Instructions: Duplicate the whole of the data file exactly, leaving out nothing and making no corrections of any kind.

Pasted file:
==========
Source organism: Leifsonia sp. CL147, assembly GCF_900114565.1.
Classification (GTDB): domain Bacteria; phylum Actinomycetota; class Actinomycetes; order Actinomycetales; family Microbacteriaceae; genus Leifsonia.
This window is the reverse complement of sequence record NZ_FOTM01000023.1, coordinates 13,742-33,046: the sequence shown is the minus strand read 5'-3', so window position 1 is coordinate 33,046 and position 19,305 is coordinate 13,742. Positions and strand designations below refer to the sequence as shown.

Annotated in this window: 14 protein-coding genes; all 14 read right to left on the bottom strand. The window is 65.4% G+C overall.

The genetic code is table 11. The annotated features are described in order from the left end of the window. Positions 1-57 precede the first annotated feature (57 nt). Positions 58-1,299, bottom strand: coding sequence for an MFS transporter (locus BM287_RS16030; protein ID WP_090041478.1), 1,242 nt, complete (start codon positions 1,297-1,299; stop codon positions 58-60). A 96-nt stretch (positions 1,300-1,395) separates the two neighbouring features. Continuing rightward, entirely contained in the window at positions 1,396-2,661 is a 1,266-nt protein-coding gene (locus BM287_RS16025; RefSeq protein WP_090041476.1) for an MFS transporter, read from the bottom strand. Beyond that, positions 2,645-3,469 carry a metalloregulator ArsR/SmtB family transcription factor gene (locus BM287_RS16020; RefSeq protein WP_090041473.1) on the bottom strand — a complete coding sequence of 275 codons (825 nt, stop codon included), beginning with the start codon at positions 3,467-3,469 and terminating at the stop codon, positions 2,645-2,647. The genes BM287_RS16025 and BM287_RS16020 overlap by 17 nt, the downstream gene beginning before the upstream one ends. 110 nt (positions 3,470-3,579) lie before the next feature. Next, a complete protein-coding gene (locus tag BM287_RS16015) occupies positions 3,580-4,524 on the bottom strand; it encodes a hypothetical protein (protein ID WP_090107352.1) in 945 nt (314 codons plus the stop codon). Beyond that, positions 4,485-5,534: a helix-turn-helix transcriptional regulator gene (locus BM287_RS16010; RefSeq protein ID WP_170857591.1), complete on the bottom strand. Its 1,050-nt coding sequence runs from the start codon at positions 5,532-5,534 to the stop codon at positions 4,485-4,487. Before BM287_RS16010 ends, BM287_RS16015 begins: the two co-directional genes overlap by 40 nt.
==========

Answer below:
Source organism: Leifsonia sp. CL147, assembly GCF_900114565.1.
Classification (GTDB): domain Bacteria; phylum Actinomycetota; class Actinomycetes; order Actinomycetales; family Microbacteriaceae; genus Leifsonia.
This window is the reverse complement of sequence record NZ_FOTM01000023.1, coordinates 13,742-33,046: the sequence shown is the minus strand read 5'-3', so window position 1 is coordinate 33,046 and position 19,305 is coordinate 13,742. Positions and strand designations below refer to the sequence as shown.

Annotated in this window: 14 protein-coding genes; all 14 read right to left on the bottom strand. The window is 65.4% G+C overall.

The genetic code is table 11. The annotated features are described in order from the left end of the window. Positions 1-57 precede the first annotated feature (57 nt). Positions 58-1,299, bottom strand: coding sequence for an MFS transporter (locus BM287_RS16030; protein ID WP_090041478.1), 1,242 nt, complete (start codon positions 1,297-1,299; stop codon positions 58-60). A 96-nt stretch (positions 1,300-1,395) separates the two neighbouring features. Continuing rightward, entirely contained in the window at positions 1,396-2,661 is a 1,266-nt protein-coding gene (locus BM287_RS16025; RefSeq protein WP_090041476.1) for an MFS transporter, read from the bottom strand. Beyond that, positions 2,645-3,469 carry a metalloregulator ArsR/SmtB family transcription factor gene (locus BM287_RS16020; RefSeq protein WP_090041473.1) on the bottom strand — a complete coding sequence of 275 codons (825 nt, stop codon included), beginning with the start codon at positions 3,467-3,469 and terminating at the stop codon, positions 2,645-2,647. The genes BM287_RS16025 and BM287_RS16020 overlap by 17 nt, the downstream gene beginning before the upstream one ends. 110 nt (positions 3,470-3,579) lie before the next feature. Next, a complete protein-coding gene (locus tag BM287_RS16015) occupies positions 3,580-4,524 on the bottom strand; it encodes a hypothetical protein (protein ID WP_090107352.1) in 945 nt (314 codons plus the stop codon). Beyond that, positions 4,485-5,534: a helix-turn-helix transcriptional regulator gene (locus BM287_RS16010; RefSeq protein ID WP_170857591.1), complete on the bottom strand. Its 1,050-nt coding sequence runs from the start codon at positions 5,532-5,534 to the stop codon at positions 4,485-4,487. Before BM287_RS16010 ends, BM287_RS16015 begins: the two co-directional genes overlap by 40 nt.